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Published: March 10th 2014
I always joke that when my toenail polish from one trip wears off, it’s time to get the next trip underway. While I had only short domestic travel planned for awhile, a serendipitous opportunity has arisen.
In gathering information and helping faculty and staff learn and begin applying the first round of new standards for faculty-led international travel, we found that an upcoming trip, already committed to and with students already deep into preparatory activities, didn’t have a leader who would meet the college’s requirements. We tried several potential solutions, but what it’s come down to is that I will lead the trip. This is because I’m available, have led one before, and am on salary and in an institutional role that means my participation falls under the terms of my contract. I can also muddle my way though a conversation in Spanish.
Thus I find myself about to go on a service trip to the Dominican Republic.
While similar in many ways to my last trip to Cambodia, there are some important differences. On the front end, I’m helping in an administrative capacity (such as preparing some of the liability paperwork and talking with the two people who will assist on the trip), but not providing the background information, orienting the students, or discussing topics such as culture shock. These activities are already underway, and although I’m joining at times, they aren’t mine to do. On the ground, the service organization that runs these trips will provide infrastructure and emergency response, and facilitate students’ relationships with the people and culture in the small community of Batey Isabela. My work during the trip will include escorting the students from Oregon to the DR, providing oversight, and with the assistants, helping students to process the emotions, thoughts, and meanings of the experience, as well as make connections between what they’re doing and learning with their career goals. I am also, I suppose, the arbiter of questionable behavior. I’ll be carrying sand and mixing cement. As faculty in the students’ college, I’ll be helping with their follow-up activities on our return.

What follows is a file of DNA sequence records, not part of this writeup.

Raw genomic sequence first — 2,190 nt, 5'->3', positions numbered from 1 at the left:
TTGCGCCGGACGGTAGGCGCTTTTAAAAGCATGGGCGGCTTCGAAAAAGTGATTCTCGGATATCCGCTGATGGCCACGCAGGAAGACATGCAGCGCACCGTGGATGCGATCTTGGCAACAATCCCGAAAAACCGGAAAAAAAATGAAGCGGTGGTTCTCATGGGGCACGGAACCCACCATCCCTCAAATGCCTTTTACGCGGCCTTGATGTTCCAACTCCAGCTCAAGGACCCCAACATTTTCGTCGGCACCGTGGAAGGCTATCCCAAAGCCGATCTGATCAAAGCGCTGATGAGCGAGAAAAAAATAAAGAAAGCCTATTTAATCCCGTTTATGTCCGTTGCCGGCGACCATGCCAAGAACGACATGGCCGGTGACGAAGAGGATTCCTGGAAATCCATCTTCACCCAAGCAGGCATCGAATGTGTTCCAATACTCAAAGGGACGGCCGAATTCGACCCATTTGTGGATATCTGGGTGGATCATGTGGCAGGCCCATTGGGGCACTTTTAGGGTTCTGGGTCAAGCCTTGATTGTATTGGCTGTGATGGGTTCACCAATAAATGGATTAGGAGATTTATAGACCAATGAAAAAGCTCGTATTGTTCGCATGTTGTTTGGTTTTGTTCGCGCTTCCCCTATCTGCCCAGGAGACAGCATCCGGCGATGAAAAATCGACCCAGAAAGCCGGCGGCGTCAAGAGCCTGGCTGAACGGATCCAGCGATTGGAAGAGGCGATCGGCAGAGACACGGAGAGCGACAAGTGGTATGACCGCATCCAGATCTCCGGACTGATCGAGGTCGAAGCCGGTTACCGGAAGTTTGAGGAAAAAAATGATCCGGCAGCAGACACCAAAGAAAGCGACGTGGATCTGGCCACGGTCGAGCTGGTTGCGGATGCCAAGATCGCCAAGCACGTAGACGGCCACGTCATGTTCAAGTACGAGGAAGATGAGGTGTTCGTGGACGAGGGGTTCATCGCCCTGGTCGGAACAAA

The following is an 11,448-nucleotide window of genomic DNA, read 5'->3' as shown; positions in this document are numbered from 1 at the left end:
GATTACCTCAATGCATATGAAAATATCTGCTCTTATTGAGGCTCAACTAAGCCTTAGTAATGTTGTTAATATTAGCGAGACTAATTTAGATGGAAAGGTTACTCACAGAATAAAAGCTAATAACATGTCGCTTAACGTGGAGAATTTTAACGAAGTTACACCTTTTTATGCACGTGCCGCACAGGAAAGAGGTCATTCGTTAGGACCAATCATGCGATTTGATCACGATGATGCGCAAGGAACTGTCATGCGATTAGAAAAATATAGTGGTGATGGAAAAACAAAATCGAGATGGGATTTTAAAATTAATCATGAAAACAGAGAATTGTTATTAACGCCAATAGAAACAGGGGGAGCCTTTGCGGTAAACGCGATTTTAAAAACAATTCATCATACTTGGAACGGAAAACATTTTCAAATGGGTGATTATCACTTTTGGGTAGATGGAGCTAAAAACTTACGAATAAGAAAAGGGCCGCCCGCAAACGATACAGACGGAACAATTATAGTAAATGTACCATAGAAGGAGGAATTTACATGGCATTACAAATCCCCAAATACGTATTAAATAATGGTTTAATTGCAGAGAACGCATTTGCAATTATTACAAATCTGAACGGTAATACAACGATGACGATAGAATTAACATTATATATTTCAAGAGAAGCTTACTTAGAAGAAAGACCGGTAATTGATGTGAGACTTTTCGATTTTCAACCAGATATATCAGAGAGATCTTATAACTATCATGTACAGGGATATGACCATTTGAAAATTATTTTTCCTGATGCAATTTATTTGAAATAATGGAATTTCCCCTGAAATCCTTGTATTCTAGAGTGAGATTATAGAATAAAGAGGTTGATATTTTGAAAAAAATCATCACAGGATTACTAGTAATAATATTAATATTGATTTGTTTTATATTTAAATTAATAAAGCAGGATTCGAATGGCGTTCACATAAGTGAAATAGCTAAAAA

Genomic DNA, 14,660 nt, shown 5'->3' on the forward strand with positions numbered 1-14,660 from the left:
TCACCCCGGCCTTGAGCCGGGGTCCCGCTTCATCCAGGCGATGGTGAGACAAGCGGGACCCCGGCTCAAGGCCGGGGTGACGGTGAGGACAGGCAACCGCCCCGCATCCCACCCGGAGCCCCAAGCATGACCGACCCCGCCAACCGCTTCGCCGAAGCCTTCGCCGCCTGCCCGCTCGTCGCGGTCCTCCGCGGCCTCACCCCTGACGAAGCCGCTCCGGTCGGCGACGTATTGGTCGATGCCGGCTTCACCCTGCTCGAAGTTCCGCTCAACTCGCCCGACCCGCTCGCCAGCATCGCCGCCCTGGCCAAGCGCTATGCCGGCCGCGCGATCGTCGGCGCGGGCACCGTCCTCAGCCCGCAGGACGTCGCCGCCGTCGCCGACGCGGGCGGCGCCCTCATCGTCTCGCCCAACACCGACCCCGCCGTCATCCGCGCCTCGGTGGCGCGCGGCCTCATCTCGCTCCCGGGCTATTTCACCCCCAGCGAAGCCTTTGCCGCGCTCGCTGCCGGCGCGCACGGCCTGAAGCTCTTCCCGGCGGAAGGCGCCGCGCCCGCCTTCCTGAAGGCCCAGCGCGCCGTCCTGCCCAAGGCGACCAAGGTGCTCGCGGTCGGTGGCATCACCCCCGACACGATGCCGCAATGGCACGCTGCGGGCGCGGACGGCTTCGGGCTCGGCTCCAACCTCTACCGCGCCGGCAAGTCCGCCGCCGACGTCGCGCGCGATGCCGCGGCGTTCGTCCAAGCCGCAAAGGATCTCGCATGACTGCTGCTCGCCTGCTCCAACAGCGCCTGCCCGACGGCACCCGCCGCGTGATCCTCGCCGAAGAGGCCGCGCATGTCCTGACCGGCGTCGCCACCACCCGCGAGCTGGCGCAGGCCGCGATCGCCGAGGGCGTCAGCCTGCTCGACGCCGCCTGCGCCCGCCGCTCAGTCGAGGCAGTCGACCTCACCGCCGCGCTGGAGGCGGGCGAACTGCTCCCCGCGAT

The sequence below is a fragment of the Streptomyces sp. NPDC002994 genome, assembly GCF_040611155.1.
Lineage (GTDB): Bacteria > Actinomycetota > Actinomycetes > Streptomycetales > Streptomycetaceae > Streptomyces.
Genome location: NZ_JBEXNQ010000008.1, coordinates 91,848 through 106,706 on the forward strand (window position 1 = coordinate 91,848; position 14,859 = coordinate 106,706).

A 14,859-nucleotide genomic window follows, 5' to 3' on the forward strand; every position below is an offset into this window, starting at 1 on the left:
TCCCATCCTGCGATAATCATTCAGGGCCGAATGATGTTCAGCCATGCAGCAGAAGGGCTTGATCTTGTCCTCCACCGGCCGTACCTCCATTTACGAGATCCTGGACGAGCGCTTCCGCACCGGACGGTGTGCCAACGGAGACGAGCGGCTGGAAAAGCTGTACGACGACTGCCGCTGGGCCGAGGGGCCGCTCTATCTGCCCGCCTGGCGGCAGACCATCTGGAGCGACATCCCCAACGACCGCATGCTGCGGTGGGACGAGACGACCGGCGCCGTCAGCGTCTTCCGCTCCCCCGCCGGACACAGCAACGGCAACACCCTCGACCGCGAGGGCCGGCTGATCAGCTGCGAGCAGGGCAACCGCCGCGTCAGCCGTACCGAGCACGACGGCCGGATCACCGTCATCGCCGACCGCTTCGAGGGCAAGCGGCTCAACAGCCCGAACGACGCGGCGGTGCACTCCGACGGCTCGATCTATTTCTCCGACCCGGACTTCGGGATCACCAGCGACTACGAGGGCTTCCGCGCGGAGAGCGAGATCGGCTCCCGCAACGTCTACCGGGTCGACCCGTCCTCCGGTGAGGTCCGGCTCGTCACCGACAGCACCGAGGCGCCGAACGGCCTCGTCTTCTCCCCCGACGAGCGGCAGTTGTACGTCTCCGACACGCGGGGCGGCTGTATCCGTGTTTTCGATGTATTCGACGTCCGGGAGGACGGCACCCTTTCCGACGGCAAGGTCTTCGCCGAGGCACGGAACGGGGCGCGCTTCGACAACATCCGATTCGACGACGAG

The trip differs from the Cambodia trip in a couple of other ways. I’ve been to many Caribbean and Central American countries, but not the DR; my trip to Cambodia with students was my 6th
to that country. Service learning is a major focus of this trip and is centered on construction of a sports court; service wasn’t the primary activity for Cambodia and consisted of updates for a US-based non-profit’s responsible travel guide, as well as visiting socially responsible and local organizations and businesses and blogging about these. Our accommodations will be a community center floor, meals cooked by local women, and what sound like pretty temporary sanitary facilities; in Cambodia, we were in hotels and ate at restaurants. I am less connected to every aspect of this trip, whereas my assistant and I did all of the preparation, trip leadership, and follow-up for Cambodia. Finally, this is a less-plugged-in trip. I’ve read that electricity may not be consistent (or possibly, available), and I don’t want to have to keep track of anything valuable. I’m not taking a computer, but instead will be writing in my paperback Moleskine journal. This means that my online account will be posted post hoc.
The more-pragmatic, hands-on nature of the trip will be a good experience for me, since most of my international service consists of teaching, consulting, making connections with NGOs and non-profits, and presenting about what I learn when I get home. I’m looking forward to a different, less-linguistic experience that I hope will include a certain amount of dancing. And, of course, the opportunity to try out and report on gear of a different nature.
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